Glass Kasting with the i3 Kiln

The Glass Kiln (Kiln#1) is up and operational at i3 Detroit. This is the first piece made with the equipment.


The Glass Kiln is used for working with glass in most techniques, such as fusing, slumping, pate de verre, and in this example glass casting.

Glass casting is exactly what it sounds like. A mold is made, either reusable or one-time mold. In our example this is a box made with two re-usable ceramic molds, which were made by Colour de Verre, who makes the best glass casting molds in the US.


Step 1 Kiln Wash the Molds

Kiln Wash is simply the name used for a mold release agent in the kiln world. Kiln wash is normally coated on all interior floor surfaces of the kiln, so any splash doesn’t stick to the kiln surfaces. In our case we coat the new molds with two coats of a new-school kiln wash…boron nitride(MR97). Boron nitride is a spray that fills the pores in the ceramic mold and makes the glass release very easily.  But once Boron Nitride is used on a mold, you can’t go back to other types of kiln wash. Spraying on MR97 to your mold must be done outside with a mask, or your lungs will get that smooth mold release finish.  If the mold has been used previously, then clean the mold (outside with a mask and a scrubbrush) and use 1 coat of MR97.

Step 2 Selecting out Glass

I am using multiple colors of glass for my work.  When glass molding, I need to use glasses that have the same Coefficient of Expansion, else as the piece cools from the kiln, the different glasses will contract at a different rate causing cracking and destruction of the piece.  For this piece I am using System 96 glass frit, which has a coefficient of expansion of 96.

Frit is simply the name for glass fragments.  They come in multiple colors, including clear, and 4 particle sizes (Coarse, Medium, Fine, Powder).


Step 3 Filling the Mold with Glass

I am making a round glass box.  There are two molds for this piece.  The mold for the box and the mold for the lid.  I fill the box mold with 295 grams total of our frit, the lid 115 grams.  For this piece I use 60% Marine Blue Powder, 30% Clear Powder, 7% White Powder, and 3% Black Fine.  I mix the clear and blue into a homogenous mixture prior to pouring into the mold.  I add the white and black in striation patterns, using the spoon to create patterns.  I try to mound the glass in the center of the mold, away from the edges so that as it melts it flows from the center to the edge, creating a smooth edge.  If I level the frit, as it melts and condenses it will coat the outside walls and leave “spars” of glass that will need to be sanded away.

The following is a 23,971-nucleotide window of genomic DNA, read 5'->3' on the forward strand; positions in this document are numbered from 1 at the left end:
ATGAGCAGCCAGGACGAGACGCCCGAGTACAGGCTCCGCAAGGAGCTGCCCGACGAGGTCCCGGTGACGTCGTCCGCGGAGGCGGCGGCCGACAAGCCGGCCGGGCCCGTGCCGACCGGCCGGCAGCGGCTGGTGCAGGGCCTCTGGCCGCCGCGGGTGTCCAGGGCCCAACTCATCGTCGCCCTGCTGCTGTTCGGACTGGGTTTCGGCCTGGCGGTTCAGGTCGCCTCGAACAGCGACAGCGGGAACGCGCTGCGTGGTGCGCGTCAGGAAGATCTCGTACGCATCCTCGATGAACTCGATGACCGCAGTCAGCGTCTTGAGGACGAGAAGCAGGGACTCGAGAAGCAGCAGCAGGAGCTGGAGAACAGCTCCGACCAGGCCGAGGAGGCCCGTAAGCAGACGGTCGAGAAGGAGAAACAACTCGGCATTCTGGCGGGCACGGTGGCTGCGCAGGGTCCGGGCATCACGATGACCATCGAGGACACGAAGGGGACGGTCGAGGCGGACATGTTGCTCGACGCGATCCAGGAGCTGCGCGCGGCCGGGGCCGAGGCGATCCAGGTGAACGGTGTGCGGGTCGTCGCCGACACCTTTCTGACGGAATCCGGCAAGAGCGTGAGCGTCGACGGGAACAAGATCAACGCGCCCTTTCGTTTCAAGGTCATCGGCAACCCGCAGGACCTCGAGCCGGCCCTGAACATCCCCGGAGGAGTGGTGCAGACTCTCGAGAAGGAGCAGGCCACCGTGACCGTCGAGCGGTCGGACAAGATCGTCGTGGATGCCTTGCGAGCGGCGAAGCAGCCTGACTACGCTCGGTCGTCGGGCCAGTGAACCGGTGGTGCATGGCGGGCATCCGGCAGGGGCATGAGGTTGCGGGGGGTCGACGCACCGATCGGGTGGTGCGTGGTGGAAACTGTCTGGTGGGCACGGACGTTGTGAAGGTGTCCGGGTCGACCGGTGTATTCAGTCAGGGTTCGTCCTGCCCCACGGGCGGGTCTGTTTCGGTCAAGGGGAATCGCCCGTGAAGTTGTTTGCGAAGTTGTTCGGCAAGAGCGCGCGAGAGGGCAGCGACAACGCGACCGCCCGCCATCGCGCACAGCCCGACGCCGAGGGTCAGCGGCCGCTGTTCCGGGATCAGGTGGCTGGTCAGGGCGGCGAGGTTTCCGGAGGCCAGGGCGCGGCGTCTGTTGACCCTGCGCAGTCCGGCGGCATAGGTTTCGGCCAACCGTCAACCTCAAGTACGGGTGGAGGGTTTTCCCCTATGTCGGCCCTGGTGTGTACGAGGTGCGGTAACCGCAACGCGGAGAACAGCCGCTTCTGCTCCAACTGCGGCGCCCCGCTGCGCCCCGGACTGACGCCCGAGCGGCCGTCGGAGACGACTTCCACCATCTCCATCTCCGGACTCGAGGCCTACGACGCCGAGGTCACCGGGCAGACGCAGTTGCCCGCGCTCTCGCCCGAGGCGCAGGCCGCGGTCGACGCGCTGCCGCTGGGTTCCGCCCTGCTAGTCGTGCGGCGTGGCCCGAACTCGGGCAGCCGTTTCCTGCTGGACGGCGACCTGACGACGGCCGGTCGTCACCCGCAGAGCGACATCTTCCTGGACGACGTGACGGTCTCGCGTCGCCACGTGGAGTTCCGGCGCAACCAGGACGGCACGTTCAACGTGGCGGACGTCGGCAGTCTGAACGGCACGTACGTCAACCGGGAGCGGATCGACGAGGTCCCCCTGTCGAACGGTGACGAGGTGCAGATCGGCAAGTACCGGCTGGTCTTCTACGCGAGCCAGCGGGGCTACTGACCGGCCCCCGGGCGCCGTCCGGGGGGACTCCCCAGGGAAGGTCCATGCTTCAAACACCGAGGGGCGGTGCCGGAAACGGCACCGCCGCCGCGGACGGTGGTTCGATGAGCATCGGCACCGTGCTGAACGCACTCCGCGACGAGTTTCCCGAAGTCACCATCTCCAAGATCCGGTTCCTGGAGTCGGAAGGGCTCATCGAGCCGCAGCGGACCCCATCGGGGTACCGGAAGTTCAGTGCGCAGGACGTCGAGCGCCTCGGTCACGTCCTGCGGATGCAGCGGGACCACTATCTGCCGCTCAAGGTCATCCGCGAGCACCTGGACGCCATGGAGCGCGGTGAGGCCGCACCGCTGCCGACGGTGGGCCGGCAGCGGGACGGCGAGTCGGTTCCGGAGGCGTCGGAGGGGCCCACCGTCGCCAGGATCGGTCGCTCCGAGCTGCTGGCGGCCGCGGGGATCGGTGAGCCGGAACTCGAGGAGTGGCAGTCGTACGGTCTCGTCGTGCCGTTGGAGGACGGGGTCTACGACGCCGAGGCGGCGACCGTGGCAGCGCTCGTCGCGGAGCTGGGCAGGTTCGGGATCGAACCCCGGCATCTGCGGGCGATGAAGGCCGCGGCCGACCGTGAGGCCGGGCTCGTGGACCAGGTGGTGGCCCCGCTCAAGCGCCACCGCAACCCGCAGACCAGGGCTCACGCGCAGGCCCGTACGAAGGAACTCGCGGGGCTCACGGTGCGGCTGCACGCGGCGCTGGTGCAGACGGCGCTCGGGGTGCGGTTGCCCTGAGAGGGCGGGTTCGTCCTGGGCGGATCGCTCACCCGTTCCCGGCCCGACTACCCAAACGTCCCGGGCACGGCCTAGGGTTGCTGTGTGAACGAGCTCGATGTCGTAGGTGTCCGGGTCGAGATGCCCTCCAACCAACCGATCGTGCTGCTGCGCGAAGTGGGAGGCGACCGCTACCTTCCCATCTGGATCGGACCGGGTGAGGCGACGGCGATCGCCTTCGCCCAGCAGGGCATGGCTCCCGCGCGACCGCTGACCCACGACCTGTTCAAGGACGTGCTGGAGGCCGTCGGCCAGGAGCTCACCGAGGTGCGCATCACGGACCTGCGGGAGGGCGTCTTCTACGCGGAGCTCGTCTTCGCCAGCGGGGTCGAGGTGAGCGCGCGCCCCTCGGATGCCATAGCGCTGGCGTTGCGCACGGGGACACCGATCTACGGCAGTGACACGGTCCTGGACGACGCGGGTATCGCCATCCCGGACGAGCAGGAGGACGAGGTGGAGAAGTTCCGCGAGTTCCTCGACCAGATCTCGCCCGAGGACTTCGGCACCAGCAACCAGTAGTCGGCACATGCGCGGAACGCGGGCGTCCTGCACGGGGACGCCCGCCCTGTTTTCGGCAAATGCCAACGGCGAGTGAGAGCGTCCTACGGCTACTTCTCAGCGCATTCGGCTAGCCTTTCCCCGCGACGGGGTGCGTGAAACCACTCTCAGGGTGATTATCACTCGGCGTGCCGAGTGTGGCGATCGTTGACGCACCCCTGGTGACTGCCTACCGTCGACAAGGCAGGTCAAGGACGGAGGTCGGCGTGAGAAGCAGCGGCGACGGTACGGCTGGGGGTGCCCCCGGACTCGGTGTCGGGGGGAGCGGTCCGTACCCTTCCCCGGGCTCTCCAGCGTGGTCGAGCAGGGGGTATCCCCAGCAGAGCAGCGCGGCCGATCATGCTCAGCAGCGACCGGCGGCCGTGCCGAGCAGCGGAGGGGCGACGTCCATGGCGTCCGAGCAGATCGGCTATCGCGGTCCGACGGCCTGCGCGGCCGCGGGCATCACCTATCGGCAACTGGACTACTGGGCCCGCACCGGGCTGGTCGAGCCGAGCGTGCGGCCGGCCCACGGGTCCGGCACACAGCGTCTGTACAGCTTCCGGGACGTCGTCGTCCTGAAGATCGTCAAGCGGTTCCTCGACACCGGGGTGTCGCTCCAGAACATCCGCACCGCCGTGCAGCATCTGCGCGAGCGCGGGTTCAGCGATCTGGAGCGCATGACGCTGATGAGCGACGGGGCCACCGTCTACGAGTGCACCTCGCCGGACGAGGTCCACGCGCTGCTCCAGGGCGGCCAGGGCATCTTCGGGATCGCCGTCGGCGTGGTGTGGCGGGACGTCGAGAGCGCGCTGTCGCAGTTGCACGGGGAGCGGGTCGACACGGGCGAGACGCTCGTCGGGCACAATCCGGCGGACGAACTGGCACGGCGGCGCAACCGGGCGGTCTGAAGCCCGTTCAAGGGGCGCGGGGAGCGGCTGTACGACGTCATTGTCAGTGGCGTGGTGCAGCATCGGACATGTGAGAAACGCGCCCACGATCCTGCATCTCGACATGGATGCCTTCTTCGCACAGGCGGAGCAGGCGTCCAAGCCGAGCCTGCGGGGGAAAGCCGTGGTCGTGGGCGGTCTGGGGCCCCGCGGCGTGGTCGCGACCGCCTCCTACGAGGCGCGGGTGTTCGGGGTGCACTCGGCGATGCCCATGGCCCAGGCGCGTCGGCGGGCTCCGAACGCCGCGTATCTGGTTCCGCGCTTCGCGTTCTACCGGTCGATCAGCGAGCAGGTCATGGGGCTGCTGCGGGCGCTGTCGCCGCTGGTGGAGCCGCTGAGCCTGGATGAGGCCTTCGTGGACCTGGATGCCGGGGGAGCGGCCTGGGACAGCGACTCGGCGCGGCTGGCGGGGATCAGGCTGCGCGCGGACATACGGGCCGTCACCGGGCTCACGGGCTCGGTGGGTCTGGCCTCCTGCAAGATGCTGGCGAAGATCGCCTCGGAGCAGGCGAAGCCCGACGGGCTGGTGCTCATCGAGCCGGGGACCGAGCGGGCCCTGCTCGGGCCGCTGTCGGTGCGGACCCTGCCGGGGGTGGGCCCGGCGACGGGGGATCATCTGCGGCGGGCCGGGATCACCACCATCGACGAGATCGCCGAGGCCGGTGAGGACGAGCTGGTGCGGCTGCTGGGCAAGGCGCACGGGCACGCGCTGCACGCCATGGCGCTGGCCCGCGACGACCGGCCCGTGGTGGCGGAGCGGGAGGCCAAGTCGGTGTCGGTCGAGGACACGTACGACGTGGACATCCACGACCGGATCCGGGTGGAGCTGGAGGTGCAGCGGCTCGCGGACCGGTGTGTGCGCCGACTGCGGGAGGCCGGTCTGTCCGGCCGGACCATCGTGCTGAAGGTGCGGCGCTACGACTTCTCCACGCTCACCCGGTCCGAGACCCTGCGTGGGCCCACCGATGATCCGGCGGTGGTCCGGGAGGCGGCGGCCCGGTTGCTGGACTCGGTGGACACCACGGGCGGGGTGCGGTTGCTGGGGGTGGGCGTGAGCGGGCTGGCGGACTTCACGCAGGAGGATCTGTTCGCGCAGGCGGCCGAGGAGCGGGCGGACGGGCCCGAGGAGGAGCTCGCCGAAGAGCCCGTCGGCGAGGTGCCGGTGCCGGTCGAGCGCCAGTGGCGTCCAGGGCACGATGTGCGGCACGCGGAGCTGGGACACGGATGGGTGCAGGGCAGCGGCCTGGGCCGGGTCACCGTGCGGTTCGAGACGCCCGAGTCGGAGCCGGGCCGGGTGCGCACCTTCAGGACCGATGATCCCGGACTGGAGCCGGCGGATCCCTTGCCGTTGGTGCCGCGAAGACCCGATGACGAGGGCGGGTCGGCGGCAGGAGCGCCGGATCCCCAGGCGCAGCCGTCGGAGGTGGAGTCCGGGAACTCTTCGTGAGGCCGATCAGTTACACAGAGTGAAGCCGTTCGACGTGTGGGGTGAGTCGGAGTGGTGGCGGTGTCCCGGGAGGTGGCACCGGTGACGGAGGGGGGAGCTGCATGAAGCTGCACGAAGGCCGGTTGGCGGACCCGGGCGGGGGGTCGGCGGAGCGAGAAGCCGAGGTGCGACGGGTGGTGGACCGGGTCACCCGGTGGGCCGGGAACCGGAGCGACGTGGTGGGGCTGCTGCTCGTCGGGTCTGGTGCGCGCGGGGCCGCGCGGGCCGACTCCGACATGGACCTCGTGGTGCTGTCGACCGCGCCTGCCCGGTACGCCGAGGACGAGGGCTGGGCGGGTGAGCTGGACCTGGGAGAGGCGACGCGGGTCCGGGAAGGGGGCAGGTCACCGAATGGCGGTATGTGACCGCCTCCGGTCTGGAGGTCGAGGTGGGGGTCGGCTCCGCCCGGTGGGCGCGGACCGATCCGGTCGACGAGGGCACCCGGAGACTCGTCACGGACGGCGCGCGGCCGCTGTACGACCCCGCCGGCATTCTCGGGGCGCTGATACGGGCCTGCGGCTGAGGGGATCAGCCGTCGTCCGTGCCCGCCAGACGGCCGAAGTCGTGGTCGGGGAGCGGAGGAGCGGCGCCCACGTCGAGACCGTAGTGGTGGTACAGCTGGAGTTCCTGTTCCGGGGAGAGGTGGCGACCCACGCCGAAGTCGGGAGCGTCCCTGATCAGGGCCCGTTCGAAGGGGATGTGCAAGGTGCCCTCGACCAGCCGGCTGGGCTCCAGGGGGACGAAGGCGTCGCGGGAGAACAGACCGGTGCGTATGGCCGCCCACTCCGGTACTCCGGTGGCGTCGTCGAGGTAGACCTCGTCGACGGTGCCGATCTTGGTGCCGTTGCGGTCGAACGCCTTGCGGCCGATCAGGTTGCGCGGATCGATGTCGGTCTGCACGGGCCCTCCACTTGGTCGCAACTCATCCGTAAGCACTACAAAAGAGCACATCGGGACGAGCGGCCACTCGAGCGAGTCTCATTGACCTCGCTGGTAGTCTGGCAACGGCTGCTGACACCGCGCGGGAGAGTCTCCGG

Handling Powder Glass Frit Safely:

  1.  Always use a mask.
  2. Use in well vented areas.
  3. Use away from other members.
  4. Try to keep dust down.
  5. Wipe all surfaces with damp paper towel when done.

Take the two molds, when full and place them on a slumping dish which has been kilnwashed for spills and place them into the Kiln.

Step 5 Firing Up the Kiln

The programmable controller allows the kiln to be programmed for rising and falling to specific temperatures at specific rates.  This is called the Firing Schedule.  Enter your schedule into the programmable controller by the front panel buttons.  It is tedious, but it allows for up to a 64 step firing schedule.  I will use a 10 step schedule which lasts just under 24 hours.  It will melt the glass and then anneal it to reduce stresses and keep the piece strong.  It does so by bring the temperature down in slow steps with long pauses at certain temperatures.




Step 6 Remove Piece

Take the piece out of the kiln.  Wash it off and touch sand as necessary.  Voila.




Would you like to play a game?

IMG_0462A few days ago, Arduino co-inventor Massimo Banzi spoke at the University of Michigan, as part of a lecture series sponsored by the Penny W. Stamps School of Art and Design.  In addition to throngs of art students, there were indeed a few die-hard electronics nerds in the audience. It seemed like the perfect time to do two things:

1: Give away a bunch of little laser-cut Arduino protectors. Attached to the bottom of the otherwise-bare Arduino board, this is a cheap-and-cheerful way to avoid short circuits when absentmindedly setting the board down.

2: Tease some of the clever folks in the audience into playing a little puzzle, which was previously hinted at. The reward for the first to finish is a month of membership at i3Detroit.